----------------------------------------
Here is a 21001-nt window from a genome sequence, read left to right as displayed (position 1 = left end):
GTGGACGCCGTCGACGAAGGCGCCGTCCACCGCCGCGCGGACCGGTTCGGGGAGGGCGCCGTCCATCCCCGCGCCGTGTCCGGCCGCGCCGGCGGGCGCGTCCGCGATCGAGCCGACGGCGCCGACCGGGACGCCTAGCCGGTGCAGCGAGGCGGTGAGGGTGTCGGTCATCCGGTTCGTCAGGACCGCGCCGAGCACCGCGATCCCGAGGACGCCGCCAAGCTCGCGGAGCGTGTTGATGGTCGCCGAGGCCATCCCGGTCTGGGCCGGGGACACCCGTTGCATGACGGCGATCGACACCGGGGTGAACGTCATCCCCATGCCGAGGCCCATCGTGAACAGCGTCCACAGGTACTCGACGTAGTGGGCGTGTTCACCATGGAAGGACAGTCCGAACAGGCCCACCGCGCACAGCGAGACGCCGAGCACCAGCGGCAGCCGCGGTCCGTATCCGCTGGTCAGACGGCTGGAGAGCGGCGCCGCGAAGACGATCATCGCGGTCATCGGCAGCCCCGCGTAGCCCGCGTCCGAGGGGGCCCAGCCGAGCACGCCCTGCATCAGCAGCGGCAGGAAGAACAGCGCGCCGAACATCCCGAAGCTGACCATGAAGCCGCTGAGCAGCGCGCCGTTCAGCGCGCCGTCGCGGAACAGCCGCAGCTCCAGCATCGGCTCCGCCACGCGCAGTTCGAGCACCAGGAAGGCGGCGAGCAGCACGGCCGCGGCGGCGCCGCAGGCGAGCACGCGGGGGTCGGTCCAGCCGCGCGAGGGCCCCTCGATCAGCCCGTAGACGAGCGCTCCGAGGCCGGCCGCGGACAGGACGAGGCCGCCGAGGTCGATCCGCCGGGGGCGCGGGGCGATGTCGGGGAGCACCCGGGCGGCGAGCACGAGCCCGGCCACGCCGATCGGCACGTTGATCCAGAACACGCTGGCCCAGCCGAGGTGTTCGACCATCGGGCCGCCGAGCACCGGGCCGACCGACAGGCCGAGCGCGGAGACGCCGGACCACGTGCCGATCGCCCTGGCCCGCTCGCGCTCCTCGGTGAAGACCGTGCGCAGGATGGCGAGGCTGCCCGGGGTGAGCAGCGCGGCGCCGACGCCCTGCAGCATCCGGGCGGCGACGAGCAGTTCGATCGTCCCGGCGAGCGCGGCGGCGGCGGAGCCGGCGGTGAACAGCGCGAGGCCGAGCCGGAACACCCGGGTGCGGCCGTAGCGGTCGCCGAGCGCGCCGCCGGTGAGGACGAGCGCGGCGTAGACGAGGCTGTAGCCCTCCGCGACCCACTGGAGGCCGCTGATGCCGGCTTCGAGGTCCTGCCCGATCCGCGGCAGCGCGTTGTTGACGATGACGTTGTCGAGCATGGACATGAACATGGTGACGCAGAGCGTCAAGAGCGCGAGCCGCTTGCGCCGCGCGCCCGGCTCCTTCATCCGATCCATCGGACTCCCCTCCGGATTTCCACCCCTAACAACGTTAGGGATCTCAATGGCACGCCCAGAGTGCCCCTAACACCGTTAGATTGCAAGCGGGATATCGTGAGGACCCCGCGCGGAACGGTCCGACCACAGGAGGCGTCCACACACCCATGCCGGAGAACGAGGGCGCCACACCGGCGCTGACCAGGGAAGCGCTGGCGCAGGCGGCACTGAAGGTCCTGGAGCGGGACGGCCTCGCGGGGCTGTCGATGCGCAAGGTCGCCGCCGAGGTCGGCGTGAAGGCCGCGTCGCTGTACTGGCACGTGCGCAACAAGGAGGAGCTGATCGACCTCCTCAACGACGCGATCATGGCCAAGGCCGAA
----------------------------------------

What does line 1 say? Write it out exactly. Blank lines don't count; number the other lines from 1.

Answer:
Here is a 21001-nt window from a genome sequence, read left to right as displayed (position 1 = left end):